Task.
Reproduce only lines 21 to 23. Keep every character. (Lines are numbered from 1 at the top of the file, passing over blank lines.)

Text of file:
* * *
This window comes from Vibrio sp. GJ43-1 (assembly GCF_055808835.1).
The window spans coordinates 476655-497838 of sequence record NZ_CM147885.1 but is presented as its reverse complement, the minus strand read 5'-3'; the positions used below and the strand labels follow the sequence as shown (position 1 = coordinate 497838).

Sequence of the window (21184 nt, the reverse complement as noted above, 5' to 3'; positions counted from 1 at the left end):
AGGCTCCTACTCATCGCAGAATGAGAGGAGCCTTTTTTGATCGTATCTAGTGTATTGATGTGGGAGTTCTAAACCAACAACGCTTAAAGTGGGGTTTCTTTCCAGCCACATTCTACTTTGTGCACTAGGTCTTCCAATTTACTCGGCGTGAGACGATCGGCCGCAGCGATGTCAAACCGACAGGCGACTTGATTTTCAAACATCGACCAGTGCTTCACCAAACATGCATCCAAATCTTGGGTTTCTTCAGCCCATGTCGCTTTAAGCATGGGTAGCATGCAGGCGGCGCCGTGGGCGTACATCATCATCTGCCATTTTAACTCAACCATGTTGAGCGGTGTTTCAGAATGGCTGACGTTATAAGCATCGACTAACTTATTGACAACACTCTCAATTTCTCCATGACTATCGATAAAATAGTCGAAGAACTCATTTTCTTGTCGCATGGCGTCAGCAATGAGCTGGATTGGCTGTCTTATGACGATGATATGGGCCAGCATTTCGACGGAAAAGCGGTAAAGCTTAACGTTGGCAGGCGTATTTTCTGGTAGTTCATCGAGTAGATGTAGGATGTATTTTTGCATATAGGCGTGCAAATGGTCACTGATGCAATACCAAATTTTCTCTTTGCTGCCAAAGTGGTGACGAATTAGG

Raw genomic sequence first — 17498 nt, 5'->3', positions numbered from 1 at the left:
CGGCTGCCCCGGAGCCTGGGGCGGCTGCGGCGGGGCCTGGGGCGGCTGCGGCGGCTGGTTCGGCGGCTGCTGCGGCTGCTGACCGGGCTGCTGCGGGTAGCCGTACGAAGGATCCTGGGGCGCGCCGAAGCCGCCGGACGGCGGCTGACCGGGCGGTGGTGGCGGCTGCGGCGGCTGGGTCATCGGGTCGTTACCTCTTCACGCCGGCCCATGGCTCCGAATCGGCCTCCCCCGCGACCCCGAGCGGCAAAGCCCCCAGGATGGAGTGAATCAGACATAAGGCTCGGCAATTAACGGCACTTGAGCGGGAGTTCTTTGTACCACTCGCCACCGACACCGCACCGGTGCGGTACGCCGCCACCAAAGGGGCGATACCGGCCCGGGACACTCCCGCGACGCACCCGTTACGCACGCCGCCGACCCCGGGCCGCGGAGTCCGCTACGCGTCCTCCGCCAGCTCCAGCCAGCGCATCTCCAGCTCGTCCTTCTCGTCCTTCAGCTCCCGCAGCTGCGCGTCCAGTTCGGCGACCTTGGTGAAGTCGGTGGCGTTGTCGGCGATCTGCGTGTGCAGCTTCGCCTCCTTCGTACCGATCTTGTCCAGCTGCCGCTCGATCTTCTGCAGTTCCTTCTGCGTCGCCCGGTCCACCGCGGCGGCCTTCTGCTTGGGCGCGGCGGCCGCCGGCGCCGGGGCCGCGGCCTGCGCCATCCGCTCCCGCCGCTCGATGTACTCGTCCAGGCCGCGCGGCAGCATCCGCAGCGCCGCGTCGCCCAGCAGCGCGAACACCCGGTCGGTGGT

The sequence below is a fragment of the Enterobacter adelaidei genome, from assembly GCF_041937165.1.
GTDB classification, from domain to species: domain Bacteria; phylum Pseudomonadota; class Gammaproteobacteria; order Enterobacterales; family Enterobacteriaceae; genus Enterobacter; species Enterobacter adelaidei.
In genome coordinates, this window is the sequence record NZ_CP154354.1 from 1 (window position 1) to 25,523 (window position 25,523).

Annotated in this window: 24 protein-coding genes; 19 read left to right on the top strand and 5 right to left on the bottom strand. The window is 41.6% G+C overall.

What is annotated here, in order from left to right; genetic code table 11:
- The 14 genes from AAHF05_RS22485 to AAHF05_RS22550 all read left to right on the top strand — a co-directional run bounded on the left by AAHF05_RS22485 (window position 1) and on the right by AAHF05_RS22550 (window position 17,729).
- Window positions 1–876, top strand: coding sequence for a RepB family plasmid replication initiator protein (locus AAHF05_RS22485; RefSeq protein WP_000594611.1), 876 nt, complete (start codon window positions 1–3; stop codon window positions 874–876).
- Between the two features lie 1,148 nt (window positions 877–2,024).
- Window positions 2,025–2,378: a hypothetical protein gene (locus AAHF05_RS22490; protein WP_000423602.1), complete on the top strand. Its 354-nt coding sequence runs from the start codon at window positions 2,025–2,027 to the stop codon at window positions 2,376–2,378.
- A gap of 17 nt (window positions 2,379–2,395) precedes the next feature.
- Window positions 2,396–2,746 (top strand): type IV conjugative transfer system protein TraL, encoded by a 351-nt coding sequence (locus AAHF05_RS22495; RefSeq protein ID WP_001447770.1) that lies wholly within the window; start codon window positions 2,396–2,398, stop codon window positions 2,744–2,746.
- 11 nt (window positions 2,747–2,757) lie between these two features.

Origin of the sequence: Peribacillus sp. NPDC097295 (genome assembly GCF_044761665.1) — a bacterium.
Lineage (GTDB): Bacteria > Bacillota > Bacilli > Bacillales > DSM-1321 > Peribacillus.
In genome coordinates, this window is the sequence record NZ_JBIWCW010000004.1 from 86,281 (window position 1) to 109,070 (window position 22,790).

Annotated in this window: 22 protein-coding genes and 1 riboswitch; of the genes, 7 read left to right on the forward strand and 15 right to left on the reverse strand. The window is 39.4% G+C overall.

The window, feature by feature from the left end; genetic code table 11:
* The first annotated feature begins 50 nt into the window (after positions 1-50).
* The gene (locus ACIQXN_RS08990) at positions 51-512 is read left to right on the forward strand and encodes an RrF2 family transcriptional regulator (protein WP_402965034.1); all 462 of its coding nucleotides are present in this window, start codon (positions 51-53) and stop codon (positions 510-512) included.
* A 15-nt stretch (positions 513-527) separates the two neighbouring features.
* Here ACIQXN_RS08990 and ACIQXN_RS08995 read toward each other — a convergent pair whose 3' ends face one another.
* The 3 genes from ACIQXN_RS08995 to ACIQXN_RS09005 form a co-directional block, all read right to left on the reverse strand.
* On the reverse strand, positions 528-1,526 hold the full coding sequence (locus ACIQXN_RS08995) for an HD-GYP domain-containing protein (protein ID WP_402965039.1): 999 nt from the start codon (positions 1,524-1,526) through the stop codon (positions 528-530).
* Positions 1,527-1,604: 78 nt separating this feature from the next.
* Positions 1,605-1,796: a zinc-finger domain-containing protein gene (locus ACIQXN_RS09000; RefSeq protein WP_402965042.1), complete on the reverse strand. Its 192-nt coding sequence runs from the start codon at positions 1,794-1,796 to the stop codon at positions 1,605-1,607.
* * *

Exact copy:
In genome coordinates, this window is the sequence record NZ_JBIWCW010000004.1 from 86,281 (window position 1) to 109,070 (window position 22,790).

Annotated in this window: 22 protein-coding genes and 1 riboswitch; of the genes, 7 read left to right on the forward strand and 15 right to left on the reverse strand. The window is 39.4% G+C overall.

The window, feature by feature from the left end; genetic code table 11: